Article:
How to Manage User and Role Permissions in Drupal 8
This tutorial is all about managing users on your Drupal 8 site.
I’ll show you how to control who can do what on your site:
- Who can create, delete, and edit content?
- Who can upload modules and themes?
- Who can modify menus and blocks?
You also see how to make user accounts more interesting. You do this by allowing users to add more information about them.
Drupal Roles and Permissions Explained
Drupal users are defined by their role. Roles are defined by the permissions you assign the role. Drupal has three default roles:
- Anonymous: Visitors to your site who are not logged into your site.
- Authenticated: Anyone who has an account on your site and logs in is authenticated. The Authenticated role also serves as the minimum set of permissions that is given to all logged in users. Drupal sets some default permissions but you can change them.
- Administrator: Users assigned the administrator role can do everything on the site.
You might be thinking that this is enough for your site, but just in case you have bigger plans, let’s take a look at how you fine tune access to your account via three examples.
Creating an Article Writer
Start with the example of an Article writer. Such a person will be a role to which you can assign users. If users are in this role, all they can do is write articles. There are four steps to make sure a user account is set up correctly:
- Add a role.
- Set the role permissions.
- Create a user.
- Test the user to make sure it has the correct permissions.
Following are those four steps.
- Click “People” on the admin menu bar and then on the “Roles” tab.
- Click “Add role”.
- Type Article writer for the new role name.
- Click “Save”.
Now that the Article writer role has been created, you need to decide what user in that role can and can’t do.
- Click the Permissions tab to see the permissions available:
On the left side of the list, you can see the modules that have permissions settings. The modules are ordered alphabetically. Across the top of the list, you see the four roles that you have set up.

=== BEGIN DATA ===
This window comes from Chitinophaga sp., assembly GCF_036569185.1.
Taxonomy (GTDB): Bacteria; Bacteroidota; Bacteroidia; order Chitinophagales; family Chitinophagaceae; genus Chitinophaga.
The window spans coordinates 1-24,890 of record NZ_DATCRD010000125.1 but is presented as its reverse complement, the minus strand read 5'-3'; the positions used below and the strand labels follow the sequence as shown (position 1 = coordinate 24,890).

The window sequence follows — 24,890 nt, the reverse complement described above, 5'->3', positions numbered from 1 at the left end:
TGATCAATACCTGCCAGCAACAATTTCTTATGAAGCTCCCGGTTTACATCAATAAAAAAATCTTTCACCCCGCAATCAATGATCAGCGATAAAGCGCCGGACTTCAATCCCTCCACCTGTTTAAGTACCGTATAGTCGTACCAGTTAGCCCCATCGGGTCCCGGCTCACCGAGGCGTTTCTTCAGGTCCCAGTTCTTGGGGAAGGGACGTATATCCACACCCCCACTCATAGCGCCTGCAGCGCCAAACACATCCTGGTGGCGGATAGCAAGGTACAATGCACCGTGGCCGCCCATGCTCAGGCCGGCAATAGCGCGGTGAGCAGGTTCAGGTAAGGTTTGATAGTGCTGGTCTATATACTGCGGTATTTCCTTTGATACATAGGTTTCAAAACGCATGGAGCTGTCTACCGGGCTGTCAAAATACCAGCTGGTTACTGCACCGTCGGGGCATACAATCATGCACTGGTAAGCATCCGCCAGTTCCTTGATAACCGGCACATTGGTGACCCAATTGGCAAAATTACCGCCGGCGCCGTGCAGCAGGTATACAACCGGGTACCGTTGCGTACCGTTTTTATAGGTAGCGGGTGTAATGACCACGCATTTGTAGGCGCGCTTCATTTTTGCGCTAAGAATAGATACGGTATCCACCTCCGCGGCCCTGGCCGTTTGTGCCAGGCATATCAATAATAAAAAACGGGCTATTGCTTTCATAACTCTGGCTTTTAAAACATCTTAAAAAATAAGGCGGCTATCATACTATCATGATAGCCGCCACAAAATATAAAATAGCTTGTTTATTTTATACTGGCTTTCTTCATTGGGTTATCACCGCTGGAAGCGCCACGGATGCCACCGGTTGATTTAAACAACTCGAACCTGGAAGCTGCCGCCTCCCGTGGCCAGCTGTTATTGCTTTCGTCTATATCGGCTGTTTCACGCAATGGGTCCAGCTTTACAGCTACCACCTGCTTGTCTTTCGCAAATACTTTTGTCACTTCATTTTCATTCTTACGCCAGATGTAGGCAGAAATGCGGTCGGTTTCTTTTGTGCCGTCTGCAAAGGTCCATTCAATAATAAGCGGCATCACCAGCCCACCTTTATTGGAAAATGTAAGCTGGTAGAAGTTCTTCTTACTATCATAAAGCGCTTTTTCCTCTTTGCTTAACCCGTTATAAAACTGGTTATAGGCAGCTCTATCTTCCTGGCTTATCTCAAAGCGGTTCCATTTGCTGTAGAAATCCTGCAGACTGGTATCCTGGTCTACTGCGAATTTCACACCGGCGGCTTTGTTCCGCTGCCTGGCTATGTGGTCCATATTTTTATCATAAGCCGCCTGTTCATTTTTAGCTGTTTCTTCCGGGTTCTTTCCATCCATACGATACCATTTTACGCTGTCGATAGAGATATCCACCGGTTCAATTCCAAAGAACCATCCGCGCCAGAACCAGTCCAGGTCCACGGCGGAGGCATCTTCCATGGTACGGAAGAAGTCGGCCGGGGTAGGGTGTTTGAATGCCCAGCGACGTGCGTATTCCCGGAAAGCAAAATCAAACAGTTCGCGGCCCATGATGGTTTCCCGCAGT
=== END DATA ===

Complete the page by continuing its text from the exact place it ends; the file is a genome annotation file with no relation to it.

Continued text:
The permissions for the three default roles are already set. You can also see that some permissions for the Article writer role are already set. This is because those permissions have been giving to the Authenticated User role. By default, if you grant permission to the Authenticated role, all subsequent roles (except for anonymous) inherit said permission. That is why the check marks for comments are grayed out and can’t be deselected.
Your article writer is going to need more permissions than those granted by default to the Authenticated role, so let’s get started.
- Scroll down until you find the header Node. Remember that Node is Drupal’s geeky word for content.
- At the top of the Node area, you see some admin-type permissions, as shown below:
Scroll a little further to find the Article permission set. To keep things simple in this example, check all of the Article permission boxes:
- Create new content
- Delete any content
- Delete own content
- Delete revisions
- Edit any content
- Edit own content
- Revert revisions
- View revisions
- To ensure the Article writer can “Add Content”, check the permissions box for “Use the administration toolbar”.
- Click “Save permissions” at the bottom of the page.
Now let’s set up an actual user account for an Article writer.
- Click the “List” tab at the top of the screen.
- Click the “Add user” button.
As you can see by the absence of the red asterisk, an email address is not required. However, the email is necessary for the user to receive messages, such as password reset. If you have an email address, other than the one you used when creating your first account, enter it now, so that you can see the emails users will receive. Otherwise, leave it blank.
- Username: articlewriter
- Password: articlewriter
- Roles: Check the “Article writer” box.
- If you included an email address, check the box to “Notify user of new account”.
- Click “Create new account”.
The fourth and final step is crucial. Permissions are a vital part of your site’s security, and if you don’t test your permissions, you could easily allow some users to do things that can compromise your site.
Following is a basic method for testing. You can use the following steps:
- Open a browser where you are not already logged in.
- Log in by going to http://[your_web_address]/user/login.
- Observe that the menu bar to which you have grown accustomed is lacking in options. That is good. First test passed.
- Click “Shortcuts” and then “Add content”.
- The “Create Article” form appears immediately, with no other content types available. Test passed again!
There are limitations to this testing. Because you created the account and the password, you were able to log in as that person and test.